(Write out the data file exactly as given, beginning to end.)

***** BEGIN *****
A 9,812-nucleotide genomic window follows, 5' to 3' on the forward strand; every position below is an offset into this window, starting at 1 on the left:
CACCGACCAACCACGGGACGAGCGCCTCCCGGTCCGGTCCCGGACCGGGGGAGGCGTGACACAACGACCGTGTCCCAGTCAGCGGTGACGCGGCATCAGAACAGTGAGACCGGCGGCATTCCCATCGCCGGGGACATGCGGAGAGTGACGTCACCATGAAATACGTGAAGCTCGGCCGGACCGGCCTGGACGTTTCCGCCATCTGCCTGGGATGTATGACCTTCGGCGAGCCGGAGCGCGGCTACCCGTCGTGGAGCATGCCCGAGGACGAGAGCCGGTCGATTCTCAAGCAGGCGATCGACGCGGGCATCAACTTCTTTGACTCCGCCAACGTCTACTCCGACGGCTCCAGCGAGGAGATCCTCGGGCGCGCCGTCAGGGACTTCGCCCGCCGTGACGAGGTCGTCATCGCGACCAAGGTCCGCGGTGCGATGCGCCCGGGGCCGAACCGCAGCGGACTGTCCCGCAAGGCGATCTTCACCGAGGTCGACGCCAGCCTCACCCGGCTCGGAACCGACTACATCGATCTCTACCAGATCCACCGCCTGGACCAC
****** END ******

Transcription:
A 9,812-nucleotide genomic window follows, 5' to 3' on the forward strand; every position below is an offset into this window, starting at 1 on the left:
CACCGACCAACCACGGGACGAGCGCCTCCCGGTCCGGTCCCGGACCGGGGGAGGCGTGACACAACGACCGTGTCCCAGTCAGCGGTGACGCGGCATCAGAACAGTGAGACCGGCGGCATTCCCATCGCCGGGGACATGCGGAGAGTGACGTCACCATGAAATACGTGAAGCTCGGCCGGACCGGCCTGGACGTTTCCGCCATCTGCCTGGGATGTATGACCTTCGGCGAGCCGGAGCGCGGCTACCCGTCGTGGAGCATGCCCGAGGACGAGAGCCGGTCGATTCTCAAGCAGGCGATCGACGCGGGCATCAACTTCTTTGACTCCGCCAACGTCTACTCCGACGGCTCCAGCGAGGAGATCCTCGGGCGCGCCGTCAGGGACTTCGCCCGCCGTGACGAGGTCGTCATCGCGACCAAGGTCCGCGGTGCGATGCGCCCGGGGCCGAACCGCAGCGGACTGTCCCGCAAGGCGATCTTCACCGAGGTCGACGCCAGCCTCACCCGGCTCGGAACCGACTACATCGATCTCTACCAGATCCACCGCCTGGACCAC